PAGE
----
Teens are going through fragile years in their lives. Disruptions can seem like the end of the world, even if nothing really changes. Teens are among the most difficult people to talk to during divorces, too. Though they understand what's happening, they also may have the independence to stay away from home, participating in more school events or staying overnight with friends.
As a parent, it's important to monitor your teen for changes in their behavior after you tell them that you're getting a divorce. Your teen may be fine with the divorce and have no major concerns, or they may feel that everything they know is changing. It's your job, as a parent, to make sure you know how your teen feels and to guide them through the changes in a healthy manner.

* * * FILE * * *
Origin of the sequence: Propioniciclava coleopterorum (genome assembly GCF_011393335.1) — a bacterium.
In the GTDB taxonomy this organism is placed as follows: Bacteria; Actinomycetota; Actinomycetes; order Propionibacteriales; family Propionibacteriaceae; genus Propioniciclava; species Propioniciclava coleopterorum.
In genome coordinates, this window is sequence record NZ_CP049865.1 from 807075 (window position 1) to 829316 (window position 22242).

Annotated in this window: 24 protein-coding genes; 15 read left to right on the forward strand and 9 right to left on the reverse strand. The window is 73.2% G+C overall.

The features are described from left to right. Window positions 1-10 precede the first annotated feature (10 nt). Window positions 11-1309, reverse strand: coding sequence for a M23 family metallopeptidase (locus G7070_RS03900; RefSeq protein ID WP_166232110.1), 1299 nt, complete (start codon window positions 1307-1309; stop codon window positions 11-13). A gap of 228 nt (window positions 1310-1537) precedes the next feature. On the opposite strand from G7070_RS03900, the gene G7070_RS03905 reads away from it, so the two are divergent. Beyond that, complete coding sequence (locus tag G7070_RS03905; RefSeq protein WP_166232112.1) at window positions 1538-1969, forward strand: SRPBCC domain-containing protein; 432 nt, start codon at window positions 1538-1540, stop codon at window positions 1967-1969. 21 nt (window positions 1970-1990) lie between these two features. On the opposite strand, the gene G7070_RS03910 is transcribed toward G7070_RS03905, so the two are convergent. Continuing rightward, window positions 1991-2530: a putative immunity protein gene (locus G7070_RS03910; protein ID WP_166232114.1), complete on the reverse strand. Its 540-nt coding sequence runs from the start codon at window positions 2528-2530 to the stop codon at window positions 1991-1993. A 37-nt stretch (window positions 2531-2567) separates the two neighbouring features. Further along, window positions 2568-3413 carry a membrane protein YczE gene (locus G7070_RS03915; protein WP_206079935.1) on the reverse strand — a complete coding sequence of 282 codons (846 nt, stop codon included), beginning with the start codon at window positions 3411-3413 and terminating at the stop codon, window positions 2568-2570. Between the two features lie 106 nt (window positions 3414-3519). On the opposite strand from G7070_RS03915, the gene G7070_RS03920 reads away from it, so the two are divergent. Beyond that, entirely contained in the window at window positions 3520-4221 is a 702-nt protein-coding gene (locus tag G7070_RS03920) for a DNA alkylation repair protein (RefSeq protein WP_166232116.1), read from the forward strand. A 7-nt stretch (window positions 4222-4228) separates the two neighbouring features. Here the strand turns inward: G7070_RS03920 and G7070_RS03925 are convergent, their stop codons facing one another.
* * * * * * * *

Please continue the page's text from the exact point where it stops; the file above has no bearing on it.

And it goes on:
What should you do if your teen is struggling with divorce?
If your teen is struggling with the divorce, you may want to consider contacting a therapist. Professionals are a third party, which may make it easier for your teen to talk to them. If you're not comfortable with reaching out to a mental health professional, consider reaching out to your ex-spouse to talk about how you can help your child. If you can, both of you should sit down and help your child understand that the changes that are affecting them now will become easier to live with and that you're both there to help.
Teens may be more difficult to talk to, but if you are persistent, your teen will adjust to your divorce and the new family dynamic.